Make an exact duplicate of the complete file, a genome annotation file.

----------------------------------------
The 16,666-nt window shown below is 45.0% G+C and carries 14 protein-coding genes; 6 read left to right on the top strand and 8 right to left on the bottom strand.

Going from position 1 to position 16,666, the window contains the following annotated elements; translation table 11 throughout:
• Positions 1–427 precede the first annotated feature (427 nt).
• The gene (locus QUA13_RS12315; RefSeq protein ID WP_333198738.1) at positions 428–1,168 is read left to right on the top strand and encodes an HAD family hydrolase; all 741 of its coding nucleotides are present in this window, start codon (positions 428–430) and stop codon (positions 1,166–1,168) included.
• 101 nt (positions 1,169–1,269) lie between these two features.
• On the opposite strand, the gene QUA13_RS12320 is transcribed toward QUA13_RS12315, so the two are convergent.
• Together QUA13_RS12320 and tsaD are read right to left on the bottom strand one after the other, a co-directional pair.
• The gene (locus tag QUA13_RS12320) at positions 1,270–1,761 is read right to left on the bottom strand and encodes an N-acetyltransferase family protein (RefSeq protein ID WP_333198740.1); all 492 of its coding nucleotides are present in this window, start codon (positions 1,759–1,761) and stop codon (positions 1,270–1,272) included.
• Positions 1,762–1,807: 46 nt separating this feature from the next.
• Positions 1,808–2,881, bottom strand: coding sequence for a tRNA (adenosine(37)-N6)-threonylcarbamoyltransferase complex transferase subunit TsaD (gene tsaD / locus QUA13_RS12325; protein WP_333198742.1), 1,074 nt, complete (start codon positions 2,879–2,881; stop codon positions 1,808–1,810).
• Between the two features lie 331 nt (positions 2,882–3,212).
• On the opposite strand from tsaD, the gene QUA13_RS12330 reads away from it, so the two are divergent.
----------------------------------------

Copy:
The 16,666-nt window shown below is 45.0% G+C and carries 14 protein-coding genes; 6 read left to right on the top strand and 8 right to left on the bottom strand.

Going from position 1 to position 16,666, the window contains the following annotated elements; translation table 11 throughout:
• Positions 1–427 precede the first annotated feature (427 nt).
• The gene (locus QUA13_RS12315; RefSeq protein ID WP_333198738.1) at positions 428–1,168 is read left to right on the top strand and encodes an HAD family hydrolase; all 741 of its coding nucleotides are present in this window, start codon (positions 428–430) and stop codon (positions 1,166–1,168) included.
• 101 nt (positions 1,169–1,269) lie between these two features.
• On the opposite strand, the gene QUA13_RS12320 is transcribed toward QUA13_RS12315, so the two are convergent.
• Together QUA13_RS12320 and tsaD are read right to left on the bottom strand one after the other, a co-directional pair.
• The gene (locus tag QUA13_RS12320) at positions 1,270–1,761 is read right to left on the bottom strand and encodes an N-acetyltransferase family protein (RefSeq protein ID WP_333198740.1); all 492 of its coding nucleotides are present in this window, start codon (positions 1,759–1,761) and stop codon (positions 1,270–1,272) included.
• Positions 1,762–1,807: 46 nt separating this feature from the next.
• Positions 1,808–2,881, bottom strand: coding sequence for a tRNA (adenosine(37)-N6)-threonylcarbamoyltransferase complex transferase subunit TsaD (gene tsaD / locus QUA13_RS12325; protein WP_333198742.1), 1,074 nt, complete (start codon positions 2,879–2,881; stop codon positions 1,808–1,810).
• Between the two features lie 331 nt (positions 2,882–3,212).
• On the opposite strand from tsaD, the gene QUA13_RS12330 reads away from it, so the two are divergent.